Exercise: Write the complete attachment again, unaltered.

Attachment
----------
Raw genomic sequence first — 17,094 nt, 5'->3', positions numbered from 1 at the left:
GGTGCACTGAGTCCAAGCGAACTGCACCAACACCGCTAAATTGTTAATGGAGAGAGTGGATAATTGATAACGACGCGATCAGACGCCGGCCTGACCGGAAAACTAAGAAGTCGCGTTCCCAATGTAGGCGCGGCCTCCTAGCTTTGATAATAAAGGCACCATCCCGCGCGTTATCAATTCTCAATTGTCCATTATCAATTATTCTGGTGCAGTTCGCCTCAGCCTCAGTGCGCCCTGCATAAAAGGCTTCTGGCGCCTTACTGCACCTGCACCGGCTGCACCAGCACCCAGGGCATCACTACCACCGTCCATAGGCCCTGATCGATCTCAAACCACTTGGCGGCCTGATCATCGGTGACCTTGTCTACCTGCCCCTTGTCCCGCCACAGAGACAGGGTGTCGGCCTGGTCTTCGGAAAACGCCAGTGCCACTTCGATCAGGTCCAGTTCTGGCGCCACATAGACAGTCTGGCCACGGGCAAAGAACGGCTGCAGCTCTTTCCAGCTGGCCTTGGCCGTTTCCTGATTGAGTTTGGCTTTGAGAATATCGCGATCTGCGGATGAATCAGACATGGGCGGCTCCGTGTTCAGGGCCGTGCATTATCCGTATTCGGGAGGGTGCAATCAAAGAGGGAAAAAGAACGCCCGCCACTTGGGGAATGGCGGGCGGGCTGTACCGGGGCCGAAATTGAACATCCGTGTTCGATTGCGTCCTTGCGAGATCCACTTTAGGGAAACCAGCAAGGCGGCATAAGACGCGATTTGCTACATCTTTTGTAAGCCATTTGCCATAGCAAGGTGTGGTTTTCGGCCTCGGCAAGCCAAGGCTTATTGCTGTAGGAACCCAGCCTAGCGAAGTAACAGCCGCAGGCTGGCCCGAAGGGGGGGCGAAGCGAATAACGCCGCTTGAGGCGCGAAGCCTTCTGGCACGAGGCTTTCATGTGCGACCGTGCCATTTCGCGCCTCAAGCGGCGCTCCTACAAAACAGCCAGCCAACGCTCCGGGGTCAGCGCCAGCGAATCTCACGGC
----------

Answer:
Raw genomic sequence first — 17,094 nt, 5'->3', positions numbered from 1 at the left:
GGTGCACTGAGTCCAAGCGAACTGCACCAACACCGCTAAATTGTTAATGGAGAGAGTGGATAATTGATAACGACGCGATCAGACGCCGGCCTGACCGGAAAACTAAGAAGTCGCGTTCCCAATGTAGGCGCGGCCTCCTAGCTTTGATAATAAAGGCACCATCCCGCGCGTTATCAATTCTCAATTGTCCATTATCAATTATTCTGGTGCAGTTCGCCTCAGCCTCAGTGCGCCCTGCATAAAAGGCTTCTGGCGCCTTACTGCACCTGCACCGGCTGCACCAGCACCCAGGGCATCACTACCACCGTCCATAGGCCCTGATCGATCTCAAACCACTTGGCGGCCTGATCATCGGTGACCTTGTCTACCTGCCCCTTGTCCCGCCACAGAGACAGGGTGTCGGCCTGGTCTTCGGAAAACGCCAGTGCCACTTCGATCAGGTCCAGTTCTGGCGCCACATAGACAGTCTGGCCACGGGCAAAGAACGGCTGCAGCTCTTTCCAGCTGGCCTTGGCCGTTTCCTGATTGAGTTTGGCTTTGAGAATATCGCGATCTGCGGATGAATCAGACATGGGCGGCTCCGTGTTCAGGGCCGTGCATTATCCGTATTCGGGAGGGTGCAATCAAAGAGGGAAAAAGAACGCCCGCCACTTGGGGAATGGCGGGCGGGCTGTACCGGGGCCGAAATTGAACATCCGTGTTCGATTGCGTCCTTGCGAGATCCACTTTAGGGAAACCAGCAAGGCGGCATAAGACGCGATTTGCTACATCTTTTGTAAGCCATTTGCCATAGCAAGGTGTGGTTTTCGGCCTCGGCAAGCCAAGGCTTATTGCTGTAGGAACCCAGCCTAGCGAAGTAACAGCCGCAGGCTGGCCCGAAGGGGGGGCGAAGCGAATAACGCCGCTTGAGGCGCGAAGCCTTCTGGCACGAGGCTTTCATGTGCGACCGTGCCATTTCGCGCCTCAAGCGGCGCTCCTACAAAACAGCCAGCCAACGCTCCGGGGTCAGCGCCAGCGAATCTCACGGC